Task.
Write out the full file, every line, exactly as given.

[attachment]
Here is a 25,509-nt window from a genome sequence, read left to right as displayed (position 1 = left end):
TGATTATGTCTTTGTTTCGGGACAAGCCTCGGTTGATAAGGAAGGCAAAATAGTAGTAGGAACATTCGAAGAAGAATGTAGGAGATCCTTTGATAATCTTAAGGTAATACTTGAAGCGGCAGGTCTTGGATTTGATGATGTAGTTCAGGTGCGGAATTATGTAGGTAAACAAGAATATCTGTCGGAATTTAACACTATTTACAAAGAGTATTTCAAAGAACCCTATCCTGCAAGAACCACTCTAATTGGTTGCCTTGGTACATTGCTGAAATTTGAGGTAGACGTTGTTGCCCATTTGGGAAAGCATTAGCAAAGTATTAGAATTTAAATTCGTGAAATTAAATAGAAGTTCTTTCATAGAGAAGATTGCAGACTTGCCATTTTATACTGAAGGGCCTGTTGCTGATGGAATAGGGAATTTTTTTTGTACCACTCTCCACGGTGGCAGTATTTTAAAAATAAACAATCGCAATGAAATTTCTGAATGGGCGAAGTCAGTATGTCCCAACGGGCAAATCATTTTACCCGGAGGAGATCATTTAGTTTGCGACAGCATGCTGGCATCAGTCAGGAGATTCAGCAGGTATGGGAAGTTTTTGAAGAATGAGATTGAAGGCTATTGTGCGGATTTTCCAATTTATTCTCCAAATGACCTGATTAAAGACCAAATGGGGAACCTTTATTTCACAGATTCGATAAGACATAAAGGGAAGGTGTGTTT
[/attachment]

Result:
Here is a 25,509-nt window from a genome sequence, read left to right as displayed (position 1 = left end):
TGATTATGTCTTTGTTTCGGGACAAGCCTCGGTTGATAAGGAAGGCAAAATAGTAGTAGGAACATTCGAAGAAGAATGTAGGAGATCCTTTGATAATCTTAAGGTAATACTTGAAGCGGCAGGTCTTGGATTTGATGATGTAGTTCAGGTGCGGAATTATGTAGGTAAACAAGAATATCTGTCGGAATTTAACACTATTTACAAAGAGTATTTCAAAGAACCCTATCCTGCAAGAACCACTCTAATTGGTTGCCTTGGTACATTGCTGAAATTTGAGGTAGACGTTGTTGCCCATTTGGGAAAGCATTAGCAAAGTATTAGAATTTAAATTCGTGAAATTAAATAGAAGTTCTTTCATAGAGAAGATTGCAGACTTGCCATTTTATACTGAAGGGCCTGTTGCTGATGGAATAGGGAATTTTTTTTGTACCACTCTCCACGGTGGCAGTATTTTAAAAATAAACAATCGCAATGAAATTTCTGAATGGGCGAAGTCAGTATGTCCCAACGGGCAAATCATTTTACCCGGAGGAGATCATTTAGTTTGCGACAGCATGCTGGCATCAGTCAGGAGATTCAGCAGGTATGGGAAGTTTTTGAAGAATGAGATTGAAGGCTATTGTGCGGATTTTCCAATTTATTCTCCAAATGACCTGATTAAAGACCAAATGGGGAACCTTTATTTCACAGATTCGATAAGACATAAAGGGAAGGTGTGTTT